Research Questions and Keywords
Not knowing exactly what you’re looking for can make anyone feel uneasy. Yet that’s exactly how we all start an information search process, changing our searches as we explore until we decide on a focus.
Teaching students to create research questions is an inquiry-based teaching strategy. I have firsthand experience to illustrate the effectiveness of this approach. When I taught AP English Language and Composition, students completed an in-depth argumentative research paper on a topic of their choice related to the First Amendment. After reviewing the assignment, students would often ask me, “Okay, so what am I supposed to be doing in this paper?” I had better success by explaining that the paper is an “answer” to their research question (instead of a topic).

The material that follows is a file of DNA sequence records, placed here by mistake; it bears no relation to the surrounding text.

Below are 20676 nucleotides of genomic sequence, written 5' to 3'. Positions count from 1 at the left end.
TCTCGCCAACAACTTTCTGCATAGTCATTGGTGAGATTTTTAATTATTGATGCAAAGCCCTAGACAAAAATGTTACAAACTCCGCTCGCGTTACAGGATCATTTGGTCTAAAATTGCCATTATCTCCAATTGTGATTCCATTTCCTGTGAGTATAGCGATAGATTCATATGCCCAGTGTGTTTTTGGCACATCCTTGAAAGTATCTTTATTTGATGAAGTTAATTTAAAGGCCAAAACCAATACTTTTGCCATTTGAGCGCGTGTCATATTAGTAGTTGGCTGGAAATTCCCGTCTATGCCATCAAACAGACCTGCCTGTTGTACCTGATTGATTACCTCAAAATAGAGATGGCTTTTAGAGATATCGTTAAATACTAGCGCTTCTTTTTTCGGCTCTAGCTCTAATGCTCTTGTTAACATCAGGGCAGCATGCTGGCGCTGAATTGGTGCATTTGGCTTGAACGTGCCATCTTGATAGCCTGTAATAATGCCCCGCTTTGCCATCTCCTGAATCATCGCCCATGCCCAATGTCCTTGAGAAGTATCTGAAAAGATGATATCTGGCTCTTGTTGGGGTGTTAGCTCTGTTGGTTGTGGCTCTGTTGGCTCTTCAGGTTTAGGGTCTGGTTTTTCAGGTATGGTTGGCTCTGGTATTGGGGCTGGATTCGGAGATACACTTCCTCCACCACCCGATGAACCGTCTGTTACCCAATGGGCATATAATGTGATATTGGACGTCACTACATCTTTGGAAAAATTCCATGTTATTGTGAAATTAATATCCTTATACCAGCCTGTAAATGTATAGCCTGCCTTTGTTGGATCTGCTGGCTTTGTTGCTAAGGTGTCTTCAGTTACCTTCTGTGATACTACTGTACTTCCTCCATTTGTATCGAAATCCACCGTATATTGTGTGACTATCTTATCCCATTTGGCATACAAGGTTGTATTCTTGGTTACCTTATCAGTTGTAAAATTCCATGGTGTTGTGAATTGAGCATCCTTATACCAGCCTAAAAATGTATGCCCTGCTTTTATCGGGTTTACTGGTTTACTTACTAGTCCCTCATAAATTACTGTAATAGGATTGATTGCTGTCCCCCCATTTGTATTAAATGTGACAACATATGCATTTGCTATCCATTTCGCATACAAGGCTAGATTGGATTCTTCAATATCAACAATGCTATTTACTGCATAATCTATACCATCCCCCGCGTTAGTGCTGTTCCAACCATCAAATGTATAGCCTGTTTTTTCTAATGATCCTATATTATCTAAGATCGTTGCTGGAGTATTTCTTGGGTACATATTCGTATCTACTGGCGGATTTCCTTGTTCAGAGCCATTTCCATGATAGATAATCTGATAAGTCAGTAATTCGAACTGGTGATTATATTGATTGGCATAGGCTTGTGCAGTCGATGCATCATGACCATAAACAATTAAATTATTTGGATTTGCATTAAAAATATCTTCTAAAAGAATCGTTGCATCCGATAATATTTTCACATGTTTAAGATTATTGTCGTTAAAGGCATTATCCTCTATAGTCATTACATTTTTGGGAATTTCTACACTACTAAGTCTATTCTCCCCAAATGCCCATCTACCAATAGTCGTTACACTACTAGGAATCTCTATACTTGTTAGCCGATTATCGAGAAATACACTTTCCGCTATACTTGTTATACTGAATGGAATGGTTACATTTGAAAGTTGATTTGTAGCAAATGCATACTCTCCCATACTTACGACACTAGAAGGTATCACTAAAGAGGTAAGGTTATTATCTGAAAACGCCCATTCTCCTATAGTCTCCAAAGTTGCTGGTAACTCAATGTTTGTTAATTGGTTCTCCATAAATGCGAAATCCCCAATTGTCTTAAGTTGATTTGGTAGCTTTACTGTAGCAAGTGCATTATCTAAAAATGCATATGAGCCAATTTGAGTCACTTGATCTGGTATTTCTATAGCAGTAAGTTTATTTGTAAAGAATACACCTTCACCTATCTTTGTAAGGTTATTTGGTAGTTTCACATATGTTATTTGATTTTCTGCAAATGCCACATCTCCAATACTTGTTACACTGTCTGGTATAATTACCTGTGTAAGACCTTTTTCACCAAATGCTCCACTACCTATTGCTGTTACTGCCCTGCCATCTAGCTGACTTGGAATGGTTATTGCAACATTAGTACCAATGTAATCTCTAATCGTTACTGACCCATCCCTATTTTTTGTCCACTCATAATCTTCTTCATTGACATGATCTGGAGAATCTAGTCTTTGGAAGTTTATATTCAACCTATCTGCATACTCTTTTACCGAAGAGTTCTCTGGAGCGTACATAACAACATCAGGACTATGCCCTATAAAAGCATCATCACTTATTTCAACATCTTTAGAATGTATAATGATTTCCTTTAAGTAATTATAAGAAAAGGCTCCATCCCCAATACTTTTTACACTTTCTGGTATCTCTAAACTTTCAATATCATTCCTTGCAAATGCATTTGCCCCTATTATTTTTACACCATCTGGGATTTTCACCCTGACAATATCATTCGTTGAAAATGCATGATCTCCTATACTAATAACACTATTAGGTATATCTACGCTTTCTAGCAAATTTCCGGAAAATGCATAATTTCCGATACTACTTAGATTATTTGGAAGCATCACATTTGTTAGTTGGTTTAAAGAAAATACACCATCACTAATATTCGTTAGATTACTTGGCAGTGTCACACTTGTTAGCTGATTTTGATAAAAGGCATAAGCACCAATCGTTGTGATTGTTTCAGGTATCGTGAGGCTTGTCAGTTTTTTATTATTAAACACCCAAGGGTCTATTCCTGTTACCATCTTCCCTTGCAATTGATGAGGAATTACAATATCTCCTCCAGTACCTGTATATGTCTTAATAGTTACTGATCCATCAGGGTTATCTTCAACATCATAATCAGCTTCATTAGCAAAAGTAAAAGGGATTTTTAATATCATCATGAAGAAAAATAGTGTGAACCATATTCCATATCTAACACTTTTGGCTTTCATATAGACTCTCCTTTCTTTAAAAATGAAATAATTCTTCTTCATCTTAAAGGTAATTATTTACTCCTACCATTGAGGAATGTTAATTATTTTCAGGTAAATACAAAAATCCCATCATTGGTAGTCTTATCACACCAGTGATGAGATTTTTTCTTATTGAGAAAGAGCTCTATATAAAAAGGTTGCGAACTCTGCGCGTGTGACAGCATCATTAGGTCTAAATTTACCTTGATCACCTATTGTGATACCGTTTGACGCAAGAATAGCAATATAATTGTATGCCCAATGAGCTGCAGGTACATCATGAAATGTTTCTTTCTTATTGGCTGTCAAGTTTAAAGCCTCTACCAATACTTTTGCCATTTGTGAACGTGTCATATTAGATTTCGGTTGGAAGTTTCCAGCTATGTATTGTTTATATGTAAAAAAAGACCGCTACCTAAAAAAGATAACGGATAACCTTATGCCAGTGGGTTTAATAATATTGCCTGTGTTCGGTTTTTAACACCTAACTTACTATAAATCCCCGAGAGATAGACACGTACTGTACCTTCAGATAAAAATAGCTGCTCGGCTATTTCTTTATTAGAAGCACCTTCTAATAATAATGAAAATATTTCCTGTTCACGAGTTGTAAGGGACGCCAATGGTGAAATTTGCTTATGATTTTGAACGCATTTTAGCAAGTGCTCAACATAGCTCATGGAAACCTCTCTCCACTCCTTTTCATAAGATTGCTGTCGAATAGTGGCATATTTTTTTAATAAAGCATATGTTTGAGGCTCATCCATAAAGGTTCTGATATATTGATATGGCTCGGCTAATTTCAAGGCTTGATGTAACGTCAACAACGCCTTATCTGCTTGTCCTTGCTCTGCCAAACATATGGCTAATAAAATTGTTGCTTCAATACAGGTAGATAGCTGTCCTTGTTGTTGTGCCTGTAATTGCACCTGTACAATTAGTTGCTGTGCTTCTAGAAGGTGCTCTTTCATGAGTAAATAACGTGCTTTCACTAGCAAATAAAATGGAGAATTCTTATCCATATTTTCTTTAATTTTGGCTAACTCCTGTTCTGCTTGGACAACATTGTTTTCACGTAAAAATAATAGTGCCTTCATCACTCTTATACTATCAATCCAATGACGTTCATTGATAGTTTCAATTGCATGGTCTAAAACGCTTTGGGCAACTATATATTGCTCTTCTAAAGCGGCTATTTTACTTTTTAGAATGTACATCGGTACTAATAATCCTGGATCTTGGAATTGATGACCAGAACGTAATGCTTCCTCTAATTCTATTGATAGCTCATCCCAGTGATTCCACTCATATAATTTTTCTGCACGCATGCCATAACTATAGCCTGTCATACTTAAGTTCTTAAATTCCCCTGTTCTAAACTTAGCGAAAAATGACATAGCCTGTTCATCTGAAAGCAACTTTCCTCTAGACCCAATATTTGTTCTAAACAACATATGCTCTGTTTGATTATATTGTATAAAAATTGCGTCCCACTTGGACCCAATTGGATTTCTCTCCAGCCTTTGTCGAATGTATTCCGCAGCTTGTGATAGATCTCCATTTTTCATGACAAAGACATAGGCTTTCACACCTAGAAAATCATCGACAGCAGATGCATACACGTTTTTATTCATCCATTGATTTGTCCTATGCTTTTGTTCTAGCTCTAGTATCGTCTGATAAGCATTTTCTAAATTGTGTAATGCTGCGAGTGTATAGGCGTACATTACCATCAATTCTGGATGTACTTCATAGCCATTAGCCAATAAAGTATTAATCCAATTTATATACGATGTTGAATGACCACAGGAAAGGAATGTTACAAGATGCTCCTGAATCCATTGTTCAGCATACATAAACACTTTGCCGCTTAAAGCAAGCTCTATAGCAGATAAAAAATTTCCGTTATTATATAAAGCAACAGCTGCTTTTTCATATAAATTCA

Students can practice selecting keywords from their research questions to type into subject-specific databases, making entries in the keyword inquiry log after each search. They will be able to contrast the results after using various search strategies and keywords, which will help them pinpoint an area of focus. They will also, as Maniotes and Celluci sought, learn academic vocabulary along the way from the search term features in the databases.